Email marketing

Pitfalls of Email Personalization

Google personalized emails statistics and you’ll get a gazillion studies proving the effectiveness of personalized emails. Yes, yes, yes; personalized, tailored communications outperform generic communications. We can all agree on that.

But personalization (and the data management around it) isn’t magic. And don’t let anyone tell you it is!

Done poorly, personalization has the opposite intended effect. The sender looks like a buffoon who is trying to pull off a charade.

Take a look at this example. The merge of salutation data didn’t work, leaving me to feel like one of many “leads.” Wow. I feel so special.


I wish I could say I’ve never had a personalization error happen in my campaigns, but I can’t. So I’m sharing some tips from our team on how to avoid everything from minor snafus to major debacles.

  1. Look at the raw data — If you’re importing into an email system, you need to look thoroughly at what’s going in. Seriously, look with a fine-toothed comb. Garbage in, garbage out, as they say. You might have a terrible blunder in row 1,256. Catch it now. Also avoid having anything colloquial or informal in your data. “Guy I met at 2019 conference” cannot be in a name field in your spreadsheet, however accurate it is!.

  2. Use an email rendering service such as Email on Acid or Litmus to view your email in a variety of browsers. These services can seem pricey — but worth every single penny. They will save yo ass.

  3. Don’t forget the preheader (also called the second subject line). It can live in your code and only appear front and center when it arrives in the inbox (cue scary music of doom). Find out where it is and make sure it has nothing outdated or embarrassing in it.

  4. Do a live deployment. Most people just use the “test” function when working on emails. You can actually deploy a campaign to five people to double-check that the data is pulling correctly. Better to find out now. Once you’re satisfied, duplicate that email and deploy to the masses without fear.

  5. Assume nothing. Our team works really hard to leave nothing to chance. If you utter the phrase, “Oh I’m sure it will be fine,” that right there is the kiss of death. You’ve sealed your fate! Check it — and check it again.

And if a mistake happens … and it will, just remember it’s a learning moment and something to be added to your ongoing checklist. Email marketing can be a beast. Those of us doing it are with ya.

May the email Gods be ever in your favor.

Holiday Fatigue & Email Giving

A recent report from Experian Marketing Services noted a couple of trends that bear watching.

Email volume continues to grow, up 12.7% in Q3 2013 over Q3 2012. The Q2 report showed a 17.9% increase and, if my In Box is any indicator, Q4 will be up as well.

While open rates were up, click rates also fell by 15% from the prior year (Q2 also saw an 8% decline).

Revenue per email fell 18%.

Those findings aren't shocking. They're very similar to Blackbaud's findings as reported in its annual Benchmark Study for Nonprofits midyear which noted that open rates were consistent but click through and response rates continue to decline.

So, what does that have to do with holiday fatigue?

One of the reasons cited in the Blackbaud report was "a saturated channel with undifferentiated messaging and campaigns."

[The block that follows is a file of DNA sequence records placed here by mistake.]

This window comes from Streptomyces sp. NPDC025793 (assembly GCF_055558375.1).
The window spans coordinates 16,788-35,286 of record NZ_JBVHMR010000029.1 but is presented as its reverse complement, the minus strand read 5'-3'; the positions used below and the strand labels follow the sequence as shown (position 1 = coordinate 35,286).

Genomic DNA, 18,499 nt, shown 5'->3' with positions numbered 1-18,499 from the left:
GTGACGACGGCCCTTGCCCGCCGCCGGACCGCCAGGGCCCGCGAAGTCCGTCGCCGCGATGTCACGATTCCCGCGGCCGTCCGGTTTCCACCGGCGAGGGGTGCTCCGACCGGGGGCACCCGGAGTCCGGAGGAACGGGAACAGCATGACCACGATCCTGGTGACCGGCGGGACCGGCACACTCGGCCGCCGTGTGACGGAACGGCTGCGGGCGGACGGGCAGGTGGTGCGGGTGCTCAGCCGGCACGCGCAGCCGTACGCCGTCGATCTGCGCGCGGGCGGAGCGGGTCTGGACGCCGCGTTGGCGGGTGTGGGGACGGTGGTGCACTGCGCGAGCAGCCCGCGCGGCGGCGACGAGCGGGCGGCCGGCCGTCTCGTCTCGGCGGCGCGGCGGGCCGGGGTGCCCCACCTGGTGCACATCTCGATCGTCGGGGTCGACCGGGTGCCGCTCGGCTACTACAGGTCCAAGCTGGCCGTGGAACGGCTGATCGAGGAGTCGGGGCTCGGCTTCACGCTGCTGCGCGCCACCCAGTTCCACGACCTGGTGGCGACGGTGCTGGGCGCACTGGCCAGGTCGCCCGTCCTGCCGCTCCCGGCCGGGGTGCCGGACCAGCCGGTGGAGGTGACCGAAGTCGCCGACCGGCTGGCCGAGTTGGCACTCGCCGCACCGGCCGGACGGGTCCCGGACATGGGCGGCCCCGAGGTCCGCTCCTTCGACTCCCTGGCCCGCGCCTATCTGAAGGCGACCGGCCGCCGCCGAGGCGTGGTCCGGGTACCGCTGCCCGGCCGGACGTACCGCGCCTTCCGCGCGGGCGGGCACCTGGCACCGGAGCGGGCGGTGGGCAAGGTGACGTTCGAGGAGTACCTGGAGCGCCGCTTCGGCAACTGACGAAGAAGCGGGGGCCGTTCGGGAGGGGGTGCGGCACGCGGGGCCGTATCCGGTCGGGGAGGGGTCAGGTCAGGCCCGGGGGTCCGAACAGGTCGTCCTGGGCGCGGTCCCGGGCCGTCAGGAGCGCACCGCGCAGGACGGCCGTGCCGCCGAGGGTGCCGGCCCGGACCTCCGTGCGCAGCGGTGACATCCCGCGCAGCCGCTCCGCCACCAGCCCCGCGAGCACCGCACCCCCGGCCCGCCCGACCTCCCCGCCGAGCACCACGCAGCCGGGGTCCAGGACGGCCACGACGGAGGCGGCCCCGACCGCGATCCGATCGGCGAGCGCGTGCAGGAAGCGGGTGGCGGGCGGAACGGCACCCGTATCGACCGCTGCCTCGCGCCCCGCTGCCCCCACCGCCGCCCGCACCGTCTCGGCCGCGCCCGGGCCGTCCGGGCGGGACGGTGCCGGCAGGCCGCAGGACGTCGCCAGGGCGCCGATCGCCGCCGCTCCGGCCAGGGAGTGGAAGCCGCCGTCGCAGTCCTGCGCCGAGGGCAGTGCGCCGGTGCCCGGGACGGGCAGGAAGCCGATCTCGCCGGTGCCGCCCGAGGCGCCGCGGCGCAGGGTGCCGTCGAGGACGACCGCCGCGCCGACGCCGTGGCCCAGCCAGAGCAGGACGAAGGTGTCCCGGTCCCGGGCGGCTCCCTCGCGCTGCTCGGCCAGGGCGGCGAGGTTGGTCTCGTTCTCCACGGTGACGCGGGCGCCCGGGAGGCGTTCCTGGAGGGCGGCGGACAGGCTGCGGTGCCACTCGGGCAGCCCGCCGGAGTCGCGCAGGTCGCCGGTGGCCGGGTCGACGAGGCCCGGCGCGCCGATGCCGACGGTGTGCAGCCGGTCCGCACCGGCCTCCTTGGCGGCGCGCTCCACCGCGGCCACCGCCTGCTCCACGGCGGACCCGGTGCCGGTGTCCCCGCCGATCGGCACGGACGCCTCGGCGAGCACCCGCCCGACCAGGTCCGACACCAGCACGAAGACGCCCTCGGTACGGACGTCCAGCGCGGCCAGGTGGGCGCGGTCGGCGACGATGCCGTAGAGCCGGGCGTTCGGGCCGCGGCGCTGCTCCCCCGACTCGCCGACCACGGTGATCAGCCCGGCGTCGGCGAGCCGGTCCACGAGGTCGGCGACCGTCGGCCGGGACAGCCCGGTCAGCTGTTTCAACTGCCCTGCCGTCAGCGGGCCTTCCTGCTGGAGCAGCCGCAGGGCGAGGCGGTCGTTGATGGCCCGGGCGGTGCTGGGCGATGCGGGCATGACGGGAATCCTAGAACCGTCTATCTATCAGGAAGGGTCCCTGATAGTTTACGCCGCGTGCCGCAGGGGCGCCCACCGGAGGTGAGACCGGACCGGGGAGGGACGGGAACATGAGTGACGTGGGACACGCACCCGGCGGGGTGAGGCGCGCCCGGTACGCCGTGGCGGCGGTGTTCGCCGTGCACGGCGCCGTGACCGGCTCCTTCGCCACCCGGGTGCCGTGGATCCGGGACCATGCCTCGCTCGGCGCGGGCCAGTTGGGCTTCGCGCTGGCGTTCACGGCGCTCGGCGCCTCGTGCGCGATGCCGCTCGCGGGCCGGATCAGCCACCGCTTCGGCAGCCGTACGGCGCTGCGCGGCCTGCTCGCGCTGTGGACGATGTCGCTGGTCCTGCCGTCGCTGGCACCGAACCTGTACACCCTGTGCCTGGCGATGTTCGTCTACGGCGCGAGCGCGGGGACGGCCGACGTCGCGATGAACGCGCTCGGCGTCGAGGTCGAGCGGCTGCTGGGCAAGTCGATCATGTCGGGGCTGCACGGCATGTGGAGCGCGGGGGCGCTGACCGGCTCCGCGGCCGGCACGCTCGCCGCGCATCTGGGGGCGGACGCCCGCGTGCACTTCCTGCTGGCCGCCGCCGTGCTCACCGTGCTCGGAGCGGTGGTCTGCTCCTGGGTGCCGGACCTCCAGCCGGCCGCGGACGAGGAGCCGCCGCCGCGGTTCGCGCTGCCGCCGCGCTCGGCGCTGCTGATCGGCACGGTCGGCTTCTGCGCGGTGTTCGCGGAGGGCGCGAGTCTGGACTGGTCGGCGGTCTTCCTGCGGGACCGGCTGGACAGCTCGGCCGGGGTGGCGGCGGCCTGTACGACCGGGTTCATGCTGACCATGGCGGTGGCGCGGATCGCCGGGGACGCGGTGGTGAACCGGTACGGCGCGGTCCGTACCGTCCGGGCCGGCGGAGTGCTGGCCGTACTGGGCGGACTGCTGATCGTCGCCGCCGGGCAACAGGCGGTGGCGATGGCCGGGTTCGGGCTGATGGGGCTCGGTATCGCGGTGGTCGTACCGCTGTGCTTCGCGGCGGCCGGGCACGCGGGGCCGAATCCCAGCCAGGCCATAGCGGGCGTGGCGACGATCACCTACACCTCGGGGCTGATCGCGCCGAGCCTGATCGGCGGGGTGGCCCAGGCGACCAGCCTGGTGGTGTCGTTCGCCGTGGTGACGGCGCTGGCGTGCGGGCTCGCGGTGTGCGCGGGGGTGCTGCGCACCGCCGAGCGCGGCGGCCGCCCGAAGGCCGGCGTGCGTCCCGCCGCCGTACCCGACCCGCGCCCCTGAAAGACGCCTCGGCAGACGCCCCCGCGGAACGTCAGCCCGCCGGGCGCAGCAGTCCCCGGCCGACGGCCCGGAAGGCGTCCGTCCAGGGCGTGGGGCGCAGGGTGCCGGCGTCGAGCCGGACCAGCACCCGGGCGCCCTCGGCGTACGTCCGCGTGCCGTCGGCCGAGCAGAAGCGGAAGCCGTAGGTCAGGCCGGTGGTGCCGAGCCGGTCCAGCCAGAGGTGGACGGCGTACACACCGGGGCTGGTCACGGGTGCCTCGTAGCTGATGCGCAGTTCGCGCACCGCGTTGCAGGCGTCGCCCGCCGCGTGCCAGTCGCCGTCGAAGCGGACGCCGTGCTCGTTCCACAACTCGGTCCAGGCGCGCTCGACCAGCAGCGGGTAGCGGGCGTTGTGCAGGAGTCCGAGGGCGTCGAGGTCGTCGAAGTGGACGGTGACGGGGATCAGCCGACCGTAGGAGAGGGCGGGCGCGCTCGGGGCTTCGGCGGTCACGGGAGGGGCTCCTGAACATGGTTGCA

Over the past few weeks, retailers and nonprofits alike have bombarded our In Boxes with holiday offers and year end appeals. Very few of these stand out from the clutter. I expect they will only exacerbate those trends.

Anecdotal evidence we're seeing appears to support this. In some of the year end campaigns we're watching, open rates are up and unsubscribe rates are down - both positive trends. However click through and response rates have also fallen. One client is seeing a drop of almost 35% in revenue per email sent.

I'm not an alarmist. December giving is strong and I expect the year to end on a positive note. For that same client, other online giving is up ... and that's where the lion's share of the revenue comes from anyway.

But the point is, direct response to emails is falling. For most organizations the response seems to be to send more emails. And I think that's accelerating the trend.

I think we're seeing a shakeout in giving patterns as online usage habits mature. I believe email will continue to be an essential tool for donor development. But it will show its greatest value when it is used more to cultivate relationships year around rather than simply to collect the reward at year end.

Relationships Via Technology

In October, I attended bbcon, a great conference for users of the Convio and Blackbaud platforms. In one standing-room-only session on year-end campaigns, the speaker issued a directive to the audience.

"If you're not sending to your entire online file on December 31st, you're missing the boat," she said.

A hand flew up.

"Even if the constituent already gave to the campaign, just send them another email asking for a gift, making no mention of the prior gift?"

"Yes, absolutely. The numbers bear it out," the presenter insisted.

Perhaps so. But does that make it the right course of action? Always?

I'm a direct marketer. I believe in data—and data driving decisions. Still, when data is driving you in ways you wouldn't behave in any respectful relationship, it's time to reconsider.

I draw the line at NOT acknowledging a donation.

Right now, the world of data and communications are at an interesting crossroads. Data can do many things, but not all things. The real challenge for us all will be in knowing where its potential (and limitations) lie.